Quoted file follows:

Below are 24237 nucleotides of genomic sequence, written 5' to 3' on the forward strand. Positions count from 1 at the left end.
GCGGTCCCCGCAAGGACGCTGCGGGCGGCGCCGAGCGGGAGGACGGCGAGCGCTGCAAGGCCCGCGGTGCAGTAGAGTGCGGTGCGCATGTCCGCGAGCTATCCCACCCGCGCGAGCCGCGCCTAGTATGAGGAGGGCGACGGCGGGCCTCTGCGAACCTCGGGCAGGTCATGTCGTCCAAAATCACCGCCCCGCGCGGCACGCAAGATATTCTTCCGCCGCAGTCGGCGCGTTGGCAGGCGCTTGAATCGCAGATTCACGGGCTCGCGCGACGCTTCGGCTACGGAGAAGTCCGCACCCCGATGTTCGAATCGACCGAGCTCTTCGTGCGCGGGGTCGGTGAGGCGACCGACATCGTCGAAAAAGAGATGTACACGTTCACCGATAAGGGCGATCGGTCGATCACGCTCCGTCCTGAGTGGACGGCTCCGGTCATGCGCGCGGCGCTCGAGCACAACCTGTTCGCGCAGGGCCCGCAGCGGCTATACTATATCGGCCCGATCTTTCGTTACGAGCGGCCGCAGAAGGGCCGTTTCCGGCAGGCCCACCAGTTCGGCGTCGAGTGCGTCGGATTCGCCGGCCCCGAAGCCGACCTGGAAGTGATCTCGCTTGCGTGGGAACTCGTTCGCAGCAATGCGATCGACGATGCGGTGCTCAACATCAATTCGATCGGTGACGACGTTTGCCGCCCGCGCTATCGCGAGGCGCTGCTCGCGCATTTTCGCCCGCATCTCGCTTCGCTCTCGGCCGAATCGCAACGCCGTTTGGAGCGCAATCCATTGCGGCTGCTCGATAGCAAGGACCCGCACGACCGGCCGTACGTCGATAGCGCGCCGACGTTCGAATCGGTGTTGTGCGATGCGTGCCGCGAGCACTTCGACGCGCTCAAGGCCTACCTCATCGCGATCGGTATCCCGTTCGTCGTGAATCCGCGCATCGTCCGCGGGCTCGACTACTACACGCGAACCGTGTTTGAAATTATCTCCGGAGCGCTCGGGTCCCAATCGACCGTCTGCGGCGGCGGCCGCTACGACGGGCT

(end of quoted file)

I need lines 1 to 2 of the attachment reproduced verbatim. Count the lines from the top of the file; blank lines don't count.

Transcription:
Below are 24237 nucleotides of genomic sequence, written 5' to 3' on the forward strand. Positions count from 1 at the left end.
GCGGTCCCCGCAAGGACGCTGCGGGCGGCGCCGAGCGGGAGGACGGCGAGCGCTGCAAGGCCCGCGGTGCAGTAGAGTGCGGTGCGCATGTCCGCGAGCTATCCCACCCGCGCGAGCCGCGCCTAGTATGAGGAGGGCGACGGCGGGCCTCTGCGAACCTCGGGCAGGTCATGTCGTCCAAAATCACCGCCCCGCGCGGCACGCAAGATATTCTTCCGCCGCAGTCGGCGCGTTGGCAGGCGCTTGAATCGCAGATTCACGGGCTCGCGCGACGCTTCGGCTACGGAGAAGTCCGCACCCCGATGTTCGAATCGACCGAGCTCTTCGTGCGCGGGGTCGGTGAGGCGACCGACATCGTCGAAAAAGAGATGTACACGTTCACCGATAAGGGCGATCGGTCGATCACGCTCCGTCCTGAGTGGACGGCTCCGGTCATGCGCGCGGCGCTCGAGCACAACCTGTTCGCGCAGGGCCCGCAGCGGCTATACTATATCGGCCCGATCTTTCGTTACGAGCGGCCGCAGAAGGGCCGTTTCCGGCAGGCCCACCAGTTCGGCGTCGAGTGCGTCGGATTCGCCGGCCCCGAAGCCGACCTGGAAGTGATCTCGCTTGCGTGGGAACTCGTTCGCAGCAATGCGATCGACGATGCGGTGCTCAACATCAATTCGATCGGTGACGACGTTTGCCGCCCGCGCTATCGCGAGGCGCTGCTCGCGCATTTTCGCCCGCATCTCGCTTCGCTCTCGGCCGAATCGCAACGCCGTTTGGAGCGCAATCCATTGCGGCTGCTCGATAGCAAGGACCCGCACGACCGGCCGTACGTCGATAGCGCGCCGACGTTCGAATCGGTGTTGTGCGATGCGTGCCGCGAGCACTTCGACGCGCTCAAGGCCTACCTCATCGCGATCGGTATCCCGTTCGTCGTGAATCCGCGCATCGTCCGCGGGCTCGACTACTACACGCGAACCGTGTTTGAAATTATCTCCGGAGCGCTCGGGTCCCAATCGACCGTCTGCGGCGGCGGCCGCTACGACGGGCT